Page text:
If you read my blog regularly, you are aware that I was scheduled for right wrist surgery. To decrease my exposure to anesthetics, I elected to have this cyst removed with only a local anesthetic.
I’ve been under general anesthesia 14 times since 2009. Each time, it appears to take longer for the anesthesia to get out of my system and it also takes longer my body to recover. My responses are slower after each surgery. I have tried everything I can think of to flush the medication from my system, but I can tell I’m less responsive, each time, for a longer period of time.
Trying a local this time was an experience. Dr. P. Is a very nice man and excellent physician, as I found out during this surgery, quite a comedian.
He numbed my hand prior to surgery. My hand looked like half of a pear with all of that Lidocaine injected into it. Dr. P. stated, “prepare to feel your finger nails go numb. See you in there soon.” and walked out of the room.
A few moments later, I was wheeled into the surgical suite and placed on the table. The staff prepared me for surgery. The nurse stuck my right arm into a giant sock and then through a hole in the drape. They used some kind of belt to strap my arm to an extension on the table. I guess they were making sure I could not pop Dr. P. in the chin, while he worked on that wrist.
After they had the strap in place, they let me know what was about to happen. After they get the drape in place, the plan was to cut the sock away and to clean my right arm for the operation. When they completed that task, the doctor would be in to start.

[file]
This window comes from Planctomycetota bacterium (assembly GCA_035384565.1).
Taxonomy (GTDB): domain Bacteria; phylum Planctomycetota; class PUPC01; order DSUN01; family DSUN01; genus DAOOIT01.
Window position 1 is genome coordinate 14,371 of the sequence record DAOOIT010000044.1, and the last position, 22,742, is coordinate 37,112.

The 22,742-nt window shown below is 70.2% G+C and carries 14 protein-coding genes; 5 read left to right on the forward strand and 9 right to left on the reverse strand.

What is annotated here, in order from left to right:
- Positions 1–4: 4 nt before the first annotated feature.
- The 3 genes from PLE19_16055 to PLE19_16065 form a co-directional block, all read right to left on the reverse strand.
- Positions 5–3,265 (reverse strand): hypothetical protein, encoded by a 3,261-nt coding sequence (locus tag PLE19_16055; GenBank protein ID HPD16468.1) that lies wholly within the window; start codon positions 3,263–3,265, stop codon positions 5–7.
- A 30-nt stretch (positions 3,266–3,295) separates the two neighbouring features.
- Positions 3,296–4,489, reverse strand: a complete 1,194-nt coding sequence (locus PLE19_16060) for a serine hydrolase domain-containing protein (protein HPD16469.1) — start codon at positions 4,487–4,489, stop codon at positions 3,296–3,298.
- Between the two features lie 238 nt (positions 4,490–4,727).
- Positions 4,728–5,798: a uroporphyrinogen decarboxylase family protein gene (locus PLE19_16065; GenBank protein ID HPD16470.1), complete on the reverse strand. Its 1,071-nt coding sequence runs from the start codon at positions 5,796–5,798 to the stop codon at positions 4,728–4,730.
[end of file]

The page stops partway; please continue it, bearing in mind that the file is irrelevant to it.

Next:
Dr. P. entered the suite. The comedy started the minute he walked in.
“This is the right arm amputation, isn’t it?” He said as he peeked under the drape, and asked me, ” Did they ask what you want for lunch? They will be serving in about 20 minutes. Can’t let the staff get hungry, can I?” He giggled and walked over to my right arm to get started.
They started the procedure. About 20 minutes into the operation, I hear Dr. P. say loudly, “What the?” and then total silence. My question was of course, “What what?” He told me not to worry, “just a little blood”. He continued with the operation.
At a certain point in the procedure, he picked my right hand up and had me bend my fingers. The purpose was to test his handy work. When I bent my fingers, something popped. Dr. P. peeked in the drape and stated, “you are strong. I’ve got to redo it, might take a sec.”
I dozed off for a bit and was suddenly awake at another “WHAT?” I asked what was wrong, and he started trying to get me to let him take the drape down to watch. He said I was so full of questions, he said I should watch. As a nurse, it takes a lot to make my stomach turn. But I have never been able to watch a doctor work on my body. I have passed out cold watching a procedure on myself. My saving grace was I couldn’t see without my glssses, so he left me alone.
When finished, the drape was removed, a hard splint was applied to my wrist and I was finally discharged. A procedure scheduled to take 30 minutes, took 3 hours. At least he kept it interesting. I’m not sure how I feel about another local anesthetic. My wrist is healing well. I get my cast tomorrow. I think I’ll get hot pink. Might be a good color to wear into chemo.
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